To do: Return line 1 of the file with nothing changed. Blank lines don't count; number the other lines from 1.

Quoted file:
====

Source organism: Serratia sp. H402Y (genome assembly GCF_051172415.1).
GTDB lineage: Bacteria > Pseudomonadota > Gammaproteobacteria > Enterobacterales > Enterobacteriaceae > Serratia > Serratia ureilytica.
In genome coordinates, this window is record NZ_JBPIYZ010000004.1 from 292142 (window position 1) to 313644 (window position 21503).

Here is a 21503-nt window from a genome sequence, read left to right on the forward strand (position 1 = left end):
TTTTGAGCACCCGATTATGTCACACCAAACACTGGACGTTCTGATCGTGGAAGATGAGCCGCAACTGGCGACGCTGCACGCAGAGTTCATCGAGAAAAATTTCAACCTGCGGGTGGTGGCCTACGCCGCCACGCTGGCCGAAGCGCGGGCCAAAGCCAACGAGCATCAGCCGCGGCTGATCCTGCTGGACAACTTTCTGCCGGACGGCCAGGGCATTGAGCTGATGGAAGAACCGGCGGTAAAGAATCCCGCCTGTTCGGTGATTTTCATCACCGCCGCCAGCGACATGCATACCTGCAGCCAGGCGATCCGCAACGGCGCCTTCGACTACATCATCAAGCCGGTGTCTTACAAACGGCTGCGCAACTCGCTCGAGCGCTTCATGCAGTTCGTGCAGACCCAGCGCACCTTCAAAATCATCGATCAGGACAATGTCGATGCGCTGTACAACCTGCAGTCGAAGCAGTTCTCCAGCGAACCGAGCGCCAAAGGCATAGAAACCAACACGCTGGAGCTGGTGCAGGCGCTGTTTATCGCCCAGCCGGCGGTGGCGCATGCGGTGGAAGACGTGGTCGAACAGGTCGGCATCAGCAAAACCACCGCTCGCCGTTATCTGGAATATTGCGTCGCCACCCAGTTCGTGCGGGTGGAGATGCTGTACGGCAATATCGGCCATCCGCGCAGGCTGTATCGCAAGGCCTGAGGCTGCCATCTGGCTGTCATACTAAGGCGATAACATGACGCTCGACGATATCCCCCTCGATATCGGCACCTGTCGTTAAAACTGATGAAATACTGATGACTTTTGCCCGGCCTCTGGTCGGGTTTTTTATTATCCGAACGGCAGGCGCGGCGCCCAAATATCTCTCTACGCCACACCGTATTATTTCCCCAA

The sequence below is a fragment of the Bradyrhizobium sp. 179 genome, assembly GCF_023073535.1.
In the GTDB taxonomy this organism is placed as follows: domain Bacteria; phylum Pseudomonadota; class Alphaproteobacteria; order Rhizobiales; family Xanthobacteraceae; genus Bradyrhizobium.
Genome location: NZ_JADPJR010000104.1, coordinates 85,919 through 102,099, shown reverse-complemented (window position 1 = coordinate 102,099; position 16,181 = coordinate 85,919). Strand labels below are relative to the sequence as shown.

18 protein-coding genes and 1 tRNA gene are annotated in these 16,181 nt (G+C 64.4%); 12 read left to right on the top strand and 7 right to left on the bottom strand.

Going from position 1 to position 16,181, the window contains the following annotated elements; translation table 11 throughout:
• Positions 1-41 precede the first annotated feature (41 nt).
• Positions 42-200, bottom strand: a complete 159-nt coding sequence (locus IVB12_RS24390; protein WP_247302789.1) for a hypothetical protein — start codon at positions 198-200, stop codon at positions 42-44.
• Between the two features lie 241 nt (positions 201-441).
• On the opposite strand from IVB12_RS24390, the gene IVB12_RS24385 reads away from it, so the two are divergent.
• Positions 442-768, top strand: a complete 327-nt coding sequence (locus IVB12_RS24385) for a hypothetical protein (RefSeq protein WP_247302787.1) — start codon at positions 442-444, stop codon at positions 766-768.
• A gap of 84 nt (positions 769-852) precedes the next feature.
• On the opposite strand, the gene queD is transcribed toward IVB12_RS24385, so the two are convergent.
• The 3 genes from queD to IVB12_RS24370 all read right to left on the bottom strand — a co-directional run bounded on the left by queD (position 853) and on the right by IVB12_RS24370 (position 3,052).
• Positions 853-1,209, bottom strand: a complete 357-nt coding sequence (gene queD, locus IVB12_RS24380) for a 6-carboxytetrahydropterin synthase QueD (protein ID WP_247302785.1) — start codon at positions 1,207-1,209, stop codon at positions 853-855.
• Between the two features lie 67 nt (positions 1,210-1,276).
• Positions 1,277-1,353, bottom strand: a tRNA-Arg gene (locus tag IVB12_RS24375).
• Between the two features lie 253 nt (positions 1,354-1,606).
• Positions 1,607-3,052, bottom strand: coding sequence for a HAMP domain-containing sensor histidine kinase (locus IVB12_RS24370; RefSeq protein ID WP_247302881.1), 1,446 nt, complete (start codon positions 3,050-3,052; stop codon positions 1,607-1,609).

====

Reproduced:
Source organism: Serratia sp. H402Y (genome assembly GCF_051172415.1).